Hardly anything happens on the premises without the fire department being involved in some way. What has to be observed with regard to the new hazardous material requirements? Does the aerial rescue platform reach to the top floor of a new building? And what does all this mean for emergency access routes, both during the construction phase and afterward? Once the alarm center has received an emergency call, the fire department has five minutes to reach the scene, wherever that might be on the premises. As Schmid says, “In what we do, every second really does count.”

This is an especially pertinent point at the moment. MTU and MAN plan to completely renovate the fire department building by the end of the year; some of its walls date back to the 1930s. This undertaking particularly concerns the workshops, alarm center and vehicle hall. The goal is to always be state of the art, so the renovation package also includes construction of a new disinfection and hygiene hall. “Smoke can contain carcinogenic substances that are deposited on appliances, vehicles and medical equipment,” Schmid says. That’s why the new hall provides professional cleaning facilities. The main idea here is to minimize risk. In addition, the 46 members of the fire department will receive new communal areas.

“Naturally, we also ensure the safety of the employees and the facilities, including during the construction work,” Schmid says. “And that will be 24 hours a day, 365 days a year.”

Watered down: Only four percent of operations now involve firefighting. The classic firefighting activities of the past now make up only a small part of the department’s work.

Two highlights from the state-of-the-art fleet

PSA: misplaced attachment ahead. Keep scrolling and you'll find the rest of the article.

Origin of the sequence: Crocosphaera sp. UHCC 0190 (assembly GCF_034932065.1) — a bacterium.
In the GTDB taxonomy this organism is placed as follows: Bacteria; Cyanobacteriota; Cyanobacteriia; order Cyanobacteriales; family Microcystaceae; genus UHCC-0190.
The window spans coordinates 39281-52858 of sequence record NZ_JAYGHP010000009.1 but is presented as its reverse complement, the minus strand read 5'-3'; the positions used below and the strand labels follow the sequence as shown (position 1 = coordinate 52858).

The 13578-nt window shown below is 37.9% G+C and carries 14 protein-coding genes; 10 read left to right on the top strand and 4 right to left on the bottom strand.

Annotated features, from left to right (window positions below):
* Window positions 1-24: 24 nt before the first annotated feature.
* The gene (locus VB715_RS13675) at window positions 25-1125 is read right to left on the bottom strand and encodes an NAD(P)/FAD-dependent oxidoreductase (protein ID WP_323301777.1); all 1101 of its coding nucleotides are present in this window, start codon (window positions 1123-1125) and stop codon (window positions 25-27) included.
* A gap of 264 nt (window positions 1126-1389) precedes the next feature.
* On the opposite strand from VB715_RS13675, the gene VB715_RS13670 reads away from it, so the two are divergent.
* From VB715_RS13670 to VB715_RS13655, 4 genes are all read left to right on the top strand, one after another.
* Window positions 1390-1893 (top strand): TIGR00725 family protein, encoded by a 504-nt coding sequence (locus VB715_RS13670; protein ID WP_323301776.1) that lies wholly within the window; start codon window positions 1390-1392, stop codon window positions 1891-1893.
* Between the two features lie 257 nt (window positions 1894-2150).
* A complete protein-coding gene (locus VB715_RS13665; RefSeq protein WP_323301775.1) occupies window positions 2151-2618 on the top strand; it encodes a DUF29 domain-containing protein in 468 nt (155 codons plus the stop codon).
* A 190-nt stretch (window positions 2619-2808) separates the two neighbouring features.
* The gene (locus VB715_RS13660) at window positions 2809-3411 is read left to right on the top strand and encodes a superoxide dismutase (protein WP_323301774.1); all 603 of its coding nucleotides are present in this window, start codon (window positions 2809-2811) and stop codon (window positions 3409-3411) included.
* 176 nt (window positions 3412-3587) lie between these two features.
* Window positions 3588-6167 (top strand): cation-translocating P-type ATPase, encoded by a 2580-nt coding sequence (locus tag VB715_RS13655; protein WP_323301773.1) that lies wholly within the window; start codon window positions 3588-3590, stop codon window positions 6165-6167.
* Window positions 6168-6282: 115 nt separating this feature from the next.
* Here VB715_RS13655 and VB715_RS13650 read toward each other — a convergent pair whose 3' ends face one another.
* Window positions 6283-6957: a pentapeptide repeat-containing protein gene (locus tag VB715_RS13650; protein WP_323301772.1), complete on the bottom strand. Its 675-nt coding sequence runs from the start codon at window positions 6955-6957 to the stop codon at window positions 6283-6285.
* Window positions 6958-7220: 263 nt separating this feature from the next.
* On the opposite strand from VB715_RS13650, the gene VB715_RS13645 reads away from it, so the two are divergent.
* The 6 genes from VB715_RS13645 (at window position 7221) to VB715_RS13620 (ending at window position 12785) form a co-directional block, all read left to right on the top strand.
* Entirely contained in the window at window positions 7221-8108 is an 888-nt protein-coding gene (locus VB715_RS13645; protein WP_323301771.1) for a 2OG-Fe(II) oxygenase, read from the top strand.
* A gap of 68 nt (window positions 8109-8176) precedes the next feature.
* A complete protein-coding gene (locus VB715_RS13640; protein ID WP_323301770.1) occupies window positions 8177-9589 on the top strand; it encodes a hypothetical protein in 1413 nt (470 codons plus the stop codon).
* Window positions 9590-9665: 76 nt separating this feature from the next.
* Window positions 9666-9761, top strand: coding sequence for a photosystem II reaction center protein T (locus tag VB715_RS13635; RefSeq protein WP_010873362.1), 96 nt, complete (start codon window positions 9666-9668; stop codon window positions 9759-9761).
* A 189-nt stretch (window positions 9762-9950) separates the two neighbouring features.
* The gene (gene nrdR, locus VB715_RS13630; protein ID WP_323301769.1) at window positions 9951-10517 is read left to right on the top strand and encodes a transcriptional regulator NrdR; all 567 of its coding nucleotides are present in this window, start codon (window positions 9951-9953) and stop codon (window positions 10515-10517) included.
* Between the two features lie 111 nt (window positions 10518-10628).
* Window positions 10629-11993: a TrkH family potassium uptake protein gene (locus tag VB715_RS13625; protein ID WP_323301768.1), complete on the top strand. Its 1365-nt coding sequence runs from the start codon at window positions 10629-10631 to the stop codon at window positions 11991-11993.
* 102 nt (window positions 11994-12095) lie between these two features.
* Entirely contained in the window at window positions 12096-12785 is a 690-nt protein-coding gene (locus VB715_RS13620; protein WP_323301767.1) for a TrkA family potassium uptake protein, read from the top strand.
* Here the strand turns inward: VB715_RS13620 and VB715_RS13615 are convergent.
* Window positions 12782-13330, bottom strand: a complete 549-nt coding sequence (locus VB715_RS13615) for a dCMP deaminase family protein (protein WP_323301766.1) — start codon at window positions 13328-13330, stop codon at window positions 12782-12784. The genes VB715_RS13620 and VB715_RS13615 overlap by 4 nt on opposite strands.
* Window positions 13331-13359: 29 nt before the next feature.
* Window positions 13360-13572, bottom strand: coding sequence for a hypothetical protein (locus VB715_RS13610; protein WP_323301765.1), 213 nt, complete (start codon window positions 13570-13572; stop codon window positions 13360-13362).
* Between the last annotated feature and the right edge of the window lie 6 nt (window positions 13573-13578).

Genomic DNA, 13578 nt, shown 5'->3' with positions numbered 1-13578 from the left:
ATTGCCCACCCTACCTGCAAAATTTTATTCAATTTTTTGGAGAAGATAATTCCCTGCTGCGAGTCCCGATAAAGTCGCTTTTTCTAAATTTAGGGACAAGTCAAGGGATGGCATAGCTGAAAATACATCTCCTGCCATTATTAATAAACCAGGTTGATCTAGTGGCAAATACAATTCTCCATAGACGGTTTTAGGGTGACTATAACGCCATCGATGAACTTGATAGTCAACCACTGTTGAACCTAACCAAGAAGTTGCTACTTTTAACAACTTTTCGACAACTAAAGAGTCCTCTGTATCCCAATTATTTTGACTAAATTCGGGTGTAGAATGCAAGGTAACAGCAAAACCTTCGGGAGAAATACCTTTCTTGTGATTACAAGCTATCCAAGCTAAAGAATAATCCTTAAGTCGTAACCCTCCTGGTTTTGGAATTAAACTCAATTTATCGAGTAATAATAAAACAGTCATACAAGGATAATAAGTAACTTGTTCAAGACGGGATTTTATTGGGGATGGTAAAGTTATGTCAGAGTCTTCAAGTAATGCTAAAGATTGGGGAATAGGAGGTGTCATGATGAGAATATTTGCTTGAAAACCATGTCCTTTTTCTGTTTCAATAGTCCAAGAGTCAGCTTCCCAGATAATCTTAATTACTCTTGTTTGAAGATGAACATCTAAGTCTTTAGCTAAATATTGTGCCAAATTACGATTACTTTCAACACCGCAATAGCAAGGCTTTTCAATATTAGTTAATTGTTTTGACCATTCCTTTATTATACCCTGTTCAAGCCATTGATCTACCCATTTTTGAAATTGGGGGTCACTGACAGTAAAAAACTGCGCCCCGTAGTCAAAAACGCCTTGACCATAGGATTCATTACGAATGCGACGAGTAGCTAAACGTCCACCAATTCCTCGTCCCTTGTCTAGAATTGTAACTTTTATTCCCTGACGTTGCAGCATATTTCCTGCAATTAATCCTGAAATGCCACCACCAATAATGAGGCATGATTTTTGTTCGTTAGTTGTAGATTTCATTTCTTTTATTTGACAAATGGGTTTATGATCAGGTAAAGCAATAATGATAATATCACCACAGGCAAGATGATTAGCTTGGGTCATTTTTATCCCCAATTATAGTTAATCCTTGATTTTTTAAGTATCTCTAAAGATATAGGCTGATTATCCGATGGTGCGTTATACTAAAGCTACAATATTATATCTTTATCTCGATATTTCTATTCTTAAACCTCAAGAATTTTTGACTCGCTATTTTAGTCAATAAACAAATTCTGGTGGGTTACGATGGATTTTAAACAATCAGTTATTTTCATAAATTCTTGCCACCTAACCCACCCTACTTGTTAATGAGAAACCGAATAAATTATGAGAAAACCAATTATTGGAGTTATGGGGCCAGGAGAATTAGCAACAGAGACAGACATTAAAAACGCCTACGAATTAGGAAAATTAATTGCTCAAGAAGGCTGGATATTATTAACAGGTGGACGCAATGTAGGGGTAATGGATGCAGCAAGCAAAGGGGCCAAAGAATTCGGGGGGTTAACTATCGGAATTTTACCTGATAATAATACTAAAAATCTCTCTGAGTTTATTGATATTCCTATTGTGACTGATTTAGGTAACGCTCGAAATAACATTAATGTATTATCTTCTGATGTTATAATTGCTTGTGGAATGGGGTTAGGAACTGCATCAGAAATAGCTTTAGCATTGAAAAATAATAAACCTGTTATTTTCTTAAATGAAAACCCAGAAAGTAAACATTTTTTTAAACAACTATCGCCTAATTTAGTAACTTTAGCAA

MAN TGS 26.440 (aerial rescue platform 42) – for fires on upper floors or, for example, rescue operations in large industrial buildings

Aerial rescue platform 42: A 1,200-liter water tank and a foam concentrate tank with a capacity of 200 liters are permanently installed.

Powered by a 420 hp engine, the vehicle has a permissible total weight of 26 metric tons. At full extension, its aerial rescue platform measures 42 meters. The basket on the end of the platform is designed for a maximum load of 500 kilograms, and the electric fire monitor can discharge up to 3,800 liters of water per minute. A permanently installed normal pressure pump transports the water upward at a pressure of eight bar via a pipeline installed on the telescopic mast. Other permanent fixtures are a 1,200-liter water tank and a foam concentrate tank with a capacity of 200 liters.

MAN TGS 18.340 4x2 BL (universal rescue unit firefighting vehicle) – one of the most versatile firefighting vehicles there is. It reflects the shift in the scope of operations from extinguishing fires to rendering technical assistance

Universal rescue unit firefighting vehicle: The most versatile firefighting vehicle can hold up to 3,500 liters of water, 500 liters of foam concentrate, and 240 kg of carbon dioxide.

This universal rescue unit firefighting vehicle weighs up to 18 metric tons. The comparatively small vehicle is so heavy because of its equipment for technical assistance, which includes a spreader, cutter, lifting bags, outrigger, rescue platform, multi-purpose hoist, a permanently installed 60 kVA generator and various extinguishing agents (water, foam, CO2). These can be managed via the pump control panel at the rear, and the water cannon on the roof can even be operated remotely while driving.